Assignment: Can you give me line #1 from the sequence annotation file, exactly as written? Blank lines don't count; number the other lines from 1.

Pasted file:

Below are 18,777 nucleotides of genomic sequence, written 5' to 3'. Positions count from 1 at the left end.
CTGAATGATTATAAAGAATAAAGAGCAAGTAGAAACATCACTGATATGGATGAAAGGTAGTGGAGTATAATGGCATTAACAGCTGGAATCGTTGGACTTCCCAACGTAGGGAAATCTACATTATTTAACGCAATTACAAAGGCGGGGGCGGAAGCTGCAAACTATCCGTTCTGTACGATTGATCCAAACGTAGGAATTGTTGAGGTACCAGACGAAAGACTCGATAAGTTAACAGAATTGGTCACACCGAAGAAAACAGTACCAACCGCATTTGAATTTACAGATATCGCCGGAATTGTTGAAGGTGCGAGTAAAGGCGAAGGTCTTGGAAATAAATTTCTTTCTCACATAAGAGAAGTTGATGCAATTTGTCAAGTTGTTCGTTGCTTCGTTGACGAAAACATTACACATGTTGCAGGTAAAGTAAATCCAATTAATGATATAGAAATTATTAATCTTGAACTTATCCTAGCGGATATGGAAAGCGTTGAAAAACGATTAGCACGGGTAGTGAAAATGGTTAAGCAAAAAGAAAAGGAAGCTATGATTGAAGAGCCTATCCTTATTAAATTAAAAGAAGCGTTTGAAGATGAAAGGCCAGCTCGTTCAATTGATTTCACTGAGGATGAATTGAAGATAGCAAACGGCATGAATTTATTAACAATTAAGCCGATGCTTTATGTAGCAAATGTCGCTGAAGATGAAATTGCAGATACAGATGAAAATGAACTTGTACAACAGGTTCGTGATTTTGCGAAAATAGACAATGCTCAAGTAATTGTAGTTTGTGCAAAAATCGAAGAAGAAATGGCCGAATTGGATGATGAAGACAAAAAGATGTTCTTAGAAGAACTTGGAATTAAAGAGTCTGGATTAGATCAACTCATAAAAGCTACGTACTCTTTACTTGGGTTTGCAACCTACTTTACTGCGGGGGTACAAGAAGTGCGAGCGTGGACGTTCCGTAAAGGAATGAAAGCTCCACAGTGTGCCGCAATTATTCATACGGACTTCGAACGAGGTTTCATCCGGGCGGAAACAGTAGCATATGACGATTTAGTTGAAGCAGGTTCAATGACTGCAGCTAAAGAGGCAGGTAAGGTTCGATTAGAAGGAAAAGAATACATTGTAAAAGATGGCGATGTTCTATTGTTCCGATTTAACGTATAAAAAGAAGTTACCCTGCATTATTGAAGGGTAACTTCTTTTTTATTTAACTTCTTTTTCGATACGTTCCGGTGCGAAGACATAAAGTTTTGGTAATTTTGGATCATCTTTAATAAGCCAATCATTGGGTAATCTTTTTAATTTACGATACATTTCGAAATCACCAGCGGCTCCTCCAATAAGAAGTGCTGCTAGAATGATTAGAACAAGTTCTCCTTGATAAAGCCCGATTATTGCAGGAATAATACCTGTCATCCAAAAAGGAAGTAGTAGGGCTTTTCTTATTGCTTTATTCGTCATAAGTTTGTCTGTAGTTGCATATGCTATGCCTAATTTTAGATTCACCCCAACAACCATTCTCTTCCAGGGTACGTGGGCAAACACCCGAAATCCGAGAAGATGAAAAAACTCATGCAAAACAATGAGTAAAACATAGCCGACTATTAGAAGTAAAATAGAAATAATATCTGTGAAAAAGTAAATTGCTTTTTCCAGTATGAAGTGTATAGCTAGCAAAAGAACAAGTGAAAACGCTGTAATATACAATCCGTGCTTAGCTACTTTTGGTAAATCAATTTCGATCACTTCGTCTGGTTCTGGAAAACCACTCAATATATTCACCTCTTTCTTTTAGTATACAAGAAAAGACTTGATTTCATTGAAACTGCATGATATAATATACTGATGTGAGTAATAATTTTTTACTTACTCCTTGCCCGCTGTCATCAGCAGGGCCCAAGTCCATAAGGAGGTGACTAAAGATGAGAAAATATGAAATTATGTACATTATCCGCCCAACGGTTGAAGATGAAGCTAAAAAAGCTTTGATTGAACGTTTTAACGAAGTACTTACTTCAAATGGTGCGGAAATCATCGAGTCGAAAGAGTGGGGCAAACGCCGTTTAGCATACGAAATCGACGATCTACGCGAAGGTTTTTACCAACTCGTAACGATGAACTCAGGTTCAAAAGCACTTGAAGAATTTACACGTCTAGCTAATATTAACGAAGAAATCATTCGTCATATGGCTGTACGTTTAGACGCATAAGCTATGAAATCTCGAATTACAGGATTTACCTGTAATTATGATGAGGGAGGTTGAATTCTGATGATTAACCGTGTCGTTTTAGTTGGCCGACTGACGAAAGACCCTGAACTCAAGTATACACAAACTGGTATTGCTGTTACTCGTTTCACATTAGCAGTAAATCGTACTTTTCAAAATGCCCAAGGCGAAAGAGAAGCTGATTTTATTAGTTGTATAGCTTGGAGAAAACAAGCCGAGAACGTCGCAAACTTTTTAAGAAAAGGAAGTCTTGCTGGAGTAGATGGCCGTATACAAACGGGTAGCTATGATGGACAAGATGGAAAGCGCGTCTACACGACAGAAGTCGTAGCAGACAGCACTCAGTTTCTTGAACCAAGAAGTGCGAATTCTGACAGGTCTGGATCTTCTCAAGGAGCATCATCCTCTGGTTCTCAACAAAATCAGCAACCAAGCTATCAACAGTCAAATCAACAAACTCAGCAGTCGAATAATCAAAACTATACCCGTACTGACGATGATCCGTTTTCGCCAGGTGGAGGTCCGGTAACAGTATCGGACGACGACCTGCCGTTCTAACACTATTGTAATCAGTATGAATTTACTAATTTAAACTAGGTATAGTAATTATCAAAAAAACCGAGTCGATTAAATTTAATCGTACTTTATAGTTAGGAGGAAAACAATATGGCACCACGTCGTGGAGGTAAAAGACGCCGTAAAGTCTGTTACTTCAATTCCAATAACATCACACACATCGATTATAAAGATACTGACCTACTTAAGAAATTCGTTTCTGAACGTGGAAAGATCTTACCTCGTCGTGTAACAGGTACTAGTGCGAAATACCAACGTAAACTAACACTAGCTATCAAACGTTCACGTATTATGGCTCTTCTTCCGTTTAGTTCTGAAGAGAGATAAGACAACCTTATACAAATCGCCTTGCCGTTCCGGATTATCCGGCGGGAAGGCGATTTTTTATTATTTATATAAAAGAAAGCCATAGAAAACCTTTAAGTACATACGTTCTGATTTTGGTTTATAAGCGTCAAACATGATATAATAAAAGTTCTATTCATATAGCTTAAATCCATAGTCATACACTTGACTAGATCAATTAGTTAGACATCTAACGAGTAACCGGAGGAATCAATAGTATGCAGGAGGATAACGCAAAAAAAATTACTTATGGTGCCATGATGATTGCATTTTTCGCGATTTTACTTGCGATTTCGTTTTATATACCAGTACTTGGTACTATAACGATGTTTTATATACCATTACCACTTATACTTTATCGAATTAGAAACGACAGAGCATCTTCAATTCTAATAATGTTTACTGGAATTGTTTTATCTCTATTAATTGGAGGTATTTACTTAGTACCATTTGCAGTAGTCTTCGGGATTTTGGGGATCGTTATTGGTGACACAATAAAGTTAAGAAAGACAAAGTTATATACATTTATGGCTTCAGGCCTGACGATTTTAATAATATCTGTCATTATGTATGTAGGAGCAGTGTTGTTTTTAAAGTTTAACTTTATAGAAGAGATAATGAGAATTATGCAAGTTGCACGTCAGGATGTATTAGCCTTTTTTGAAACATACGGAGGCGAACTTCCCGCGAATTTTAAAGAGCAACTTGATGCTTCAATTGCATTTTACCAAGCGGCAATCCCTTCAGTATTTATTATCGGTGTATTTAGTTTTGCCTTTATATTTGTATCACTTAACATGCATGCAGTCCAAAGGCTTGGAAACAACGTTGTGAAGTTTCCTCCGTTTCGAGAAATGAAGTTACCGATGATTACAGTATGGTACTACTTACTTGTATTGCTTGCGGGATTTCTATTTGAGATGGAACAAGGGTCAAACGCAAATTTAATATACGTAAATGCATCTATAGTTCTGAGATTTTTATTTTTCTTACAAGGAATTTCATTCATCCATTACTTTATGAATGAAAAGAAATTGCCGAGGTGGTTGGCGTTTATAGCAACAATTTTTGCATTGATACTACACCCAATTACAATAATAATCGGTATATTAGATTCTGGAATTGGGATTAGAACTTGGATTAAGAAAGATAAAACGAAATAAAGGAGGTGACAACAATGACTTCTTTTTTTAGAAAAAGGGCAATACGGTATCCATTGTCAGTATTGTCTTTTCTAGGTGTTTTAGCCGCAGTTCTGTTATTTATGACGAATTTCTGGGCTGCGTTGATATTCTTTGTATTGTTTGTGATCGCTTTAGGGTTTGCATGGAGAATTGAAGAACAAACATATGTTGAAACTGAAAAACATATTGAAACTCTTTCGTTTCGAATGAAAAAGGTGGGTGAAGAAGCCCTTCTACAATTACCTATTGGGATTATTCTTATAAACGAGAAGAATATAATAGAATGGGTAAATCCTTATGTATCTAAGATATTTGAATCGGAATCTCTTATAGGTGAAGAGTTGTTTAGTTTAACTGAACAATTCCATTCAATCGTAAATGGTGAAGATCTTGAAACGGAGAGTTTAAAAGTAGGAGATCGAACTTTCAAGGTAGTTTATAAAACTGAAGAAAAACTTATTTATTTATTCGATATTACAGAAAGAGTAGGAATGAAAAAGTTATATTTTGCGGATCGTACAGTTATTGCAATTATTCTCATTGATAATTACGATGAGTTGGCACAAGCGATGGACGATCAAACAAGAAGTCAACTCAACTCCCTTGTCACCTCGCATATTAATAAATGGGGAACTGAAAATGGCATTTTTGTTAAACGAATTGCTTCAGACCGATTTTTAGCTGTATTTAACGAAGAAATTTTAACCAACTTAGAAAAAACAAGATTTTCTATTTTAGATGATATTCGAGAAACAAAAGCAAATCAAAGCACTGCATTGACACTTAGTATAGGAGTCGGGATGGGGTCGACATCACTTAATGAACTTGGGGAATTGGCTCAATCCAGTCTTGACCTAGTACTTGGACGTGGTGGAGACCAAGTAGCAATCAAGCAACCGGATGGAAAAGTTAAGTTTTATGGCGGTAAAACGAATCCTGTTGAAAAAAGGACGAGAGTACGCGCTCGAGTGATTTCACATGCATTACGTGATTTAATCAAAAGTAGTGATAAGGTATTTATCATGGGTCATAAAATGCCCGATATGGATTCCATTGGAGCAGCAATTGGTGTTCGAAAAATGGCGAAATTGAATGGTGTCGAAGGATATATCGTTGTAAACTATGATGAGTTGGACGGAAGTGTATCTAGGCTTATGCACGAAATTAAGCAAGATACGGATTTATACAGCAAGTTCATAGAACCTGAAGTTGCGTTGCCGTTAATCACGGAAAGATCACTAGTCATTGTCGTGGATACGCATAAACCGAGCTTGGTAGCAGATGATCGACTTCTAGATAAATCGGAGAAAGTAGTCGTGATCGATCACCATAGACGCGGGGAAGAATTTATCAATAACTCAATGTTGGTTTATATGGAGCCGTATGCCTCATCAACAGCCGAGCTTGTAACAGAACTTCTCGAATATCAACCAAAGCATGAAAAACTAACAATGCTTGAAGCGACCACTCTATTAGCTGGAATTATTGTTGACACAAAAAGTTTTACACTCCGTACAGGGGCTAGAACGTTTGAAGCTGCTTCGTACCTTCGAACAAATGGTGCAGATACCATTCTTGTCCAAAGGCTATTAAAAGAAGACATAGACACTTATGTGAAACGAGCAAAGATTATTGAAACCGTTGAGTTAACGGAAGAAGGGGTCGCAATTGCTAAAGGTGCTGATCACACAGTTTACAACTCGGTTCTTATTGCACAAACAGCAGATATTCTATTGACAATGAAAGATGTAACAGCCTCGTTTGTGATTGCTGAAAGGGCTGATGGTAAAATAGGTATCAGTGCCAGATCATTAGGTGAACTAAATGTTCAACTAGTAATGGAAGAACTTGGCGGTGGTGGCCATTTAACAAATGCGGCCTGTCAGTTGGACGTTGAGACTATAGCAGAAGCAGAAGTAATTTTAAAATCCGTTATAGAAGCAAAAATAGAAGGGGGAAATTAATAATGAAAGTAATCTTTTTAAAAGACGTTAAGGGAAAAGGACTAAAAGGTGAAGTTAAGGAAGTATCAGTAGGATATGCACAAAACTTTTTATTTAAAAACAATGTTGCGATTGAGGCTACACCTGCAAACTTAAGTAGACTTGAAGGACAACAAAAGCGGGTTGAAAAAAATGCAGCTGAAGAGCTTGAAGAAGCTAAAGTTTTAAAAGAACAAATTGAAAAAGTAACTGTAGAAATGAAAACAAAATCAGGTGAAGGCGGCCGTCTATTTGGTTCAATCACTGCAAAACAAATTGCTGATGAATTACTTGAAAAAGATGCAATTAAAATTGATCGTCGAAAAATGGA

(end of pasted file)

Below are 18,777 nucleotides of genomic sequence, written 5' to 3'. Positions count from 1 at the left end.